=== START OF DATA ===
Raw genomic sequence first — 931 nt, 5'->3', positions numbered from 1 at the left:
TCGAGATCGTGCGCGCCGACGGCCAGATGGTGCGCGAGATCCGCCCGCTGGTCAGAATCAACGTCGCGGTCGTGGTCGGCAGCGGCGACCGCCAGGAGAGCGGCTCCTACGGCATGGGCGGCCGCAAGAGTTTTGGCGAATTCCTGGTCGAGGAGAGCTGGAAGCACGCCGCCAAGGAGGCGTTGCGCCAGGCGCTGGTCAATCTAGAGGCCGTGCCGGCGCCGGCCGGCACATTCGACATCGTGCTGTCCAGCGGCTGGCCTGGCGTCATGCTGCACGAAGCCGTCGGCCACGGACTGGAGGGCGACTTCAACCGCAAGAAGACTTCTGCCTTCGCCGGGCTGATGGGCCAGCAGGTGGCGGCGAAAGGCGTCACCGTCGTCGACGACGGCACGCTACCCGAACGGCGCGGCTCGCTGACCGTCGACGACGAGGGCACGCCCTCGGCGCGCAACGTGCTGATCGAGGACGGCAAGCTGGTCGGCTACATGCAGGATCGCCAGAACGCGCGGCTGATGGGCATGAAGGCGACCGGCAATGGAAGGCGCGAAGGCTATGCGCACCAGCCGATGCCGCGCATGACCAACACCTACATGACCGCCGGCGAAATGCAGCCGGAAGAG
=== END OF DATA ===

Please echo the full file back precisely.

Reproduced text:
Raw genomic sequence first — 931 nt, 5'->3', positions numbered from 1 at the left:
TCGAGATCGTGCGCGCCGACGGCCAGATGGTGCGCGAGATCCGCCCGCTGGTCAGAATCAACGTCGCGGTCGTGGTCGGCAGCGGCGACCGCCAGGAGAGCGGCTCCTACGGCATGGGCGGCCGCAAGAGTTTTGGCGAATTCCTGGTCGAGGAGAGCTGGAAGCACGCCGCCAAGGAGGCGTTGCGCCAGGCGCTGGTCAATCTAGAGGCCGTGCCGGCGCCGGCCGGCACATTCGACATCGTGCTGTCCAGCGGCTGGCCTGGCGTCATGCTGCACGAAGCCGTCGGCCACGGACTGGAGGGCGACTTCAACCGCAAGAAGACTTCTGCCTTCGCCGGGCTGATGGGCCAGCAGGTGGCGGCGAAAGGCGTCACCGTCGTCGACGACGGCACGCTACCCGAACGGCGCGGCTCGCTGACCGTCGACGACGAGGGCACGCCCTCGGCGCGCAACGTGCTGATCGAGGACGGCAAGCTGGTCGGCTACATGCAGGATCGCCAGAACGCGCGGCTGATGGGCATGAAGGCGACCGGCAATGGAAGGCGCGAAGGCTATGCGCACCAGCCGATGCCGCGCATGACCAACACCTACATGACCGCCGGCGAAATGCAGCCGGAAGAG